Earlier this month, a group of North Dakota farmers filed a class action lawsuit claiming that John Deere is illegally monopolizing agricultural equipment repair. The lawsuit alleges that Deere’s implementation of computerized engine control units and refusal to provide farmers and independent mechanics with needed software repair tools have forced farmers to pay millions more for service than they would have in a competitive market. A report from the US Public Interest Research Group (USPIRG) titled Deere in the Headlights demonstrated how these software tools are necessary to fix modern tractors. The lawsuit against Deere reflects a burgeoning Right to Repair movement.
A month into the nation’s largest work stoppage, striking John Deere workers are holding out for a better deal. For the second time in a month, 10,000 Auto Workers at John Deere stunned both the company and the union leadership November 2 by rejecting a tentative agreement. Workers at the farm equipment manufacturer remain on strike. Company and union negotiators are set to meet today for the first time since the deal was voted down. The vote was closer than on the first tentative agreement, which was rejected by 90 percent of members. This time, 55 percent voted no. It came as a shock to many analysts, given the concessions workers had been able to wring out of Deere during their first two weeks on strike.
It’s going to be a very good year for the top dogs and shareholders at Deere & Co. The Iowa-based equipment manufacturer says it earned more in the first nine months of its fiscal year than during its best year in 2013. The corporation’s third-quarter results are nearly $4.7 billion. John May, the company’s CEO, made over $14.7 million in total compensation in 2020. Reports are that his salary increased 160 percent during the pandemic while laid-off manufacturing workers saw “incentive” pay cut. On October 14, 10,000 unionized skilled manufacturing employees at Deere & Co. initiated their right to bargain by rejecting the contract put forth by management and going on strike. Does it surprise anyone that skilled workers went on strike after the company agreed to bump pay by little more than $1 per hour over the next 6 years?
Striking John Deere employees rejected a second contract offer on Tuesday. After decades of austerity contracts with cuts to pensions, healthcare, and wages, workers at the farm equipment manufacturer — members of the United Auto Workers (UAW) — are standing up and demanding more, just as the t-shirts they’ve been wearing on the picket lines put it: “Deemed essential in 2020. Prove it in 2021.” This strike is proving it. UAW members across Illinois, Iowa, and Kansas voted down the tentative agreement, 55 percent to 45 percent. This is a much closer vote margin than when 90 percent of union members voted down the previous contract offer in early October, which set the stage for the strike that began on October 14.
Iowa - A judge has sided with striking John Deere employees in a case over whether their protesting tactics were permissible at a site in Des Moines. District Court Judge Paul Scott ruled on Tuesday to deny Deer & Co.’s request for an injunction that would limit the United Auto Workers (UAW) members' labor action against the company, The Des Moines Register reported. Scott said the company was unable to prove the protesters were engaging in unlawful activity despite the videos it presented. “The video evidence ... shows vehicles have been slowed down by picketers in crosswalks; it fails to prove illegal conduct has occurred," Scott wrote in his opinion. "Deere presumably has accumulated hours of video evidence at picket lines, possibly for the entirety of the Union’s demonstrations at these gates, and the videos are void of illegal conduct on the part of the Union.”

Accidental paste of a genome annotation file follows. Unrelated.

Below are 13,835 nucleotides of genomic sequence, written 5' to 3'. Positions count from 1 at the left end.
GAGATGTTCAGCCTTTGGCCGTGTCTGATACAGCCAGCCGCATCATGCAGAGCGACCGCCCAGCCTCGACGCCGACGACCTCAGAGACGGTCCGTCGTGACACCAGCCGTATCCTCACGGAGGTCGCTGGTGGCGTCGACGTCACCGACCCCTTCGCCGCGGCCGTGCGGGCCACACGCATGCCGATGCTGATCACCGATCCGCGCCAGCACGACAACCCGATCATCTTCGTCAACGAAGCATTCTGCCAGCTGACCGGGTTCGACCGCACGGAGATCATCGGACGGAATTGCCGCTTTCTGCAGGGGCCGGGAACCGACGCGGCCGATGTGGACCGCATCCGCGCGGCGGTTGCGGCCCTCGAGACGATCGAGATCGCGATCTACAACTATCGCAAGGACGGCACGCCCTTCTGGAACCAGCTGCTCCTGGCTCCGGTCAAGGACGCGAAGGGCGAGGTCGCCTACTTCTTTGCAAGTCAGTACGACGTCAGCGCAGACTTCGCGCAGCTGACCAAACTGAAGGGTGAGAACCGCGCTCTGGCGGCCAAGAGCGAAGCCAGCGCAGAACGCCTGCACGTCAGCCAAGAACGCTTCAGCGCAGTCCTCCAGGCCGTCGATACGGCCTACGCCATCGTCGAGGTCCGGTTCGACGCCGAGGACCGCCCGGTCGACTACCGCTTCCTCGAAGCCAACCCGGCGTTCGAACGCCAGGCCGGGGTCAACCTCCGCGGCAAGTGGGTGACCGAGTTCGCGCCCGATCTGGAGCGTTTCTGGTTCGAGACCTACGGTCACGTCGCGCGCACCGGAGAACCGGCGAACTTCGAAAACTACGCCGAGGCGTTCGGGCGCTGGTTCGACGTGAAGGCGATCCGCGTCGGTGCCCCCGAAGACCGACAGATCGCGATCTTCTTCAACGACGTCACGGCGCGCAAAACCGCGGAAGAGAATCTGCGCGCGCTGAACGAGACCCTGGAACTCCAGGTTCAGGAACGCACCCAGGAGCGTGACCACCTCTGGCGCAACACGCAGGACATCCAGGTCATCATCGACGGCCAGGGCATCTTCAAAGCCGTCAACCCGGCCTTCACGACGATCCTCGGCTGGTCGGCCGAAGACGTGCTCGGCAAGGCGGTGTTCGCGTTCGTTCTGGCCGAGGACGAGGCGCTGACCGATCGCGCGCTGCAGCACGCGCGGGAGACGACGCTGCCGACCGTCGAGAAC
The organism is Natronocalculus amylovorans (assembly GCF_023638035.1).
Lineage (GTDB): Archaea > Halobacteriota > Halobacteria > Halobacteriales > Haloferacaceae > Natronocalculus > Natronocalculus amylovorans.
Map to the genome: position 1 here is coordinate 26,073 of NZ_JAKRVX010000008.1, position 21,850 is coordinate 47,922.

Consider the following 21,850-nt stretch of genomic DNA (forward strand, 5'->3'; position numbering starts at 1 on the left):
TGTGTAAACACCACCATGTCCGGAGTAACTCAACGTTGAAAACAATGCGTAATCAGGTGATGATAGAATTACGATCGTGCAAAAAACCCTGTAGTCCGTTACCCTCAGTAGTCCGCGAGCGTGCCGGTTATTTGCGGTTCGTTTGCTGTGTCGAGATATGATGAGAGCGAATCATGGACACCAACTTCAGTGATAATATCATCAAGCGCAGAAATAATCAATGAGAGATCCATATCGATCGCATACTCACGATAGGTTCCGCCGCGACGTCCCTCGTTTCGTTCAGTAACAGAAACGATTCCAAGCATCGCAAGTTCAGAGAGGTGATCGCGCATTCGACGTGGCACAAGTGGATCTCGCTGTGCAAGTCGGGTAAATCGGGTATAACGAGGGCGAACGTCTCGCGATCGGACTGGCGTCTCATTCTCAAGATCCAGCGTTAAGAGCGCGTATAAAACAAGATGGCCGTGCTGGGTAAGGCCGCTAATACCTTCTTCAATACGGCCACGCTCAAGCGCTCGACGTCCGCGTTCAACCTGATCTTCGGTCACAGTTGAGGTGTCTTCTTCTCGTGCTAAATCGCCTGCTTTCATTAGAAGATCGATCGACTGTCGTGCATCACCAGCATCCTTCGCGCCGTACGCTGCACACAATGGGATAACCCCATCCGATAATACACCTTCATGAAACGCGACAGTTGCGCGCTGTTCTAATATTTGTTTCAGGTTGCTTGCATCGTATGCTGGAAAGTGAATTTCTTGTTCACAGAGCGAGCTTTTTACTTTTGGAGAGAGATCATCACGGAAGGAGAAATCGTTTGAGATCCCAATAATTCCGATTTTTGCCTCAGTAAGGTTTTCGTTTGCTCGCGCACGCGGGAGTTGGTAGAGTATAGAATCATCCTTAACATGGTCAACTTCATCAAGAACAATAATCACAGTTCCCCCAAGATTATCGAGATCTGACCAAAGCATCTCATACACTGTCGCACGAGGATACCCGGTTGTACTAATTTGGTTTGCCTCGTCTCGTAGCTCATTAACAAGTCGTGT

Ten thousand John Deere workers went on strike today. Sixty thousand IATSE members may be on strike by Monday. They will join the thousands of nurses, miners, hospital workers, factory workers, and others already on strike across America. Here we are, in our long-awaited strike wave. What does this thrilling development tell the labor movement about what its future direction should be? Nothing. Let me phrase that in a more positive way: The current wave of aggressive strike actions across the country is one of the most politically inspiring things that has happened in years. But the fundamental thing that the labor movement needs to do remains exactly the same as it was last year, and the year before that: We need to organize many, many more workers into unions.
Approximately 10,100 workers at agricultural equipment giant Deere and Company began to strike at midnight Central Time early Thursday morning. The workers are located at plants in Iowa, Illinois and Kansas, as well as two parts centers in Georgia and Colorado. The walkout is the first at the company in 35 years and is the largest strike by manufacturing workers in the US since the 40-day strike at General Motors in 2019. “Our time is now!” a Deere worker in Illinois told the WSWS. A second worker added, “We are glad to be going on strike, it shows we’re not settling. That’s what everybody wanted the first time,” i.e., when the last contract expired on October 1. “People knew it was time based on the horrible TA [tentative agreement] Deere offered, so they’re fed up and ready to do what’s necessary,” a third Deere worker stated.